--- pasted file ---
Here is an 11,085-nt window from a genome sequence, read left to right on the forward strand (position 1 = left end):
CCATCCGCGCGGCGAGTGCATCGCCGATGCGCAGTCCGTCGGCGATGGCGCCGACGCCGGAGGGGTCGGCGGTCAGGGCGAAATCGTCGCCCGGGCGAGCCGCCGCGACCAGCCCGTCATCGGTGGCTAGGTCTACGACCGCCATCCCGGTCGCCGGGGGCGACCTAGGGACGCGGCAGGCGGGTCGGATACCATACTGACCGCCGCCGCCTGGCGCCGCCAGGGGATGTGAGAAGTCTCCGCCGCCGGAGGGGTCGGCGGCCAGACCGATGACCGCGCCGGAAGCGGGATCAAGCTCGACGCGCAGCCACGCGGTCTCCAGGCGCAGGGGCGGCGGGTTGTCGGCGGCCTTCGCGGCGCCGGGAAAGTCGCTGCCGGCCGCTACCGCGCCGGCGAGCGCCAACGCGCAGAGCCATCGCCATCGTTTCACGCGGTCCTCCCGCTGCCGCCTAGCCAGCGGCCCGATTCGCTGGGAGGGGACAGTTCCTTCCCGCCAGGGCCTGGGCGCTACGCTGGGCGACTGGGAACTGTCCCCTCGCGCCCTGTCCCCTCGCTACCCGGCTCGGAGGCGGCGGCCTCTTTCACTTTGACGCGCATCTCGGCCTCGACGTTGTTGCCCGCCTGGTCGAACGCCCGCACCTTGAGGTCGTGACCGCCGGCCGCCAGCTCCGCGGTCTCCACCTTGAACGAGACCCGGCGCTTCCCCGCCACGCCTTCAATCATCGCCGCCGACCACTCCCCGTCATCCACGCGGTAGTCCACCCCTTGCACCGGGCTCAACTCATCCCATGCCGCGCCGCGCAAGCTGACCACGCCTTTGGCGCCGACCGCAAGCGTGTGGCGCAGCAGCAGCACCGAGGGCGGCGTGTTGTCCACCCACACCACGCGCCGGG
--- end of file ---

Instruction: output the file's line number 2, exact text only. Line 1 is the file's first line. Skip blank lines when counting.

CCATCCGCGCGGCGAGTGCATCGCCGATGCGCAGTCCGTCGGCGATGGCGCCGACGCCGGAGGGGTCGGCGGTCAGGGCGAAATCGTCGCCCGGGCGAGCCGCCGCGACCAGCCCGTCATCGGTGGCTAGGTCTACGACCGCCATCCCGGTCGCCGGGGGCGACCTAGGGACGCGGCAGGCGGGTCGGATACCATACTGACCGCCGCCGCCTGGCGCCGCCAGGGGATGTGAGAAGTCTCCGCCGCCGGAGGGGTCGGCGGCCAGACCGATGACCGCGCCGGAAGCGGGATCAAGCTCGACGCGCAGCCACGCGGTCTCCAGGCGCAGGGGCGGCGGGTTGTCGGCGGCCTTCGCGGCGCCGGGAAAGTCGCTGCCGGCCGCTACCGCGCCGGCGAGCGCCAACGCGCAGAGCCATCGCCATCGTTTCACGCGGTCCTCCCGCTGCCGCCTAGCCAGCGGCCCGATTCGCTGGGAGGGGACAGTTCCTTCCCGCCAGGGCCTGGGCGCTACGCTGGGCGACTGGGAACTGTCCCCTCGCGCCCTGTCCCCTCGCTACCCGGCTCGGAGGCGGCGGCCTCTTTCACTTTGACGCGCATCTCGGCCTCGACGTTGTTGCCCGCCTGGTCGAACGCCCGCACCTTGAGGTCGTGACCGCCGGCCGCCAGCTCCGCGGTCTCCACCTTGAACGAGACCCGGCGCTTCCCCGCCACGCCTTCAATCATCGCCGCCGACCACTCCCCGTCATCCACGCGGTAGTCCACCCCTTGCACCGGGCTCAACTCATCCCATGCCGCGCCGCGCAAGCTGACCACGCCTTTGGCGCCGACCGCAAGCGTGTGGCGCAGCAGCAGCACCGAGGGCGGCGTGTTGTCCACCCACACCACGCGCCGGG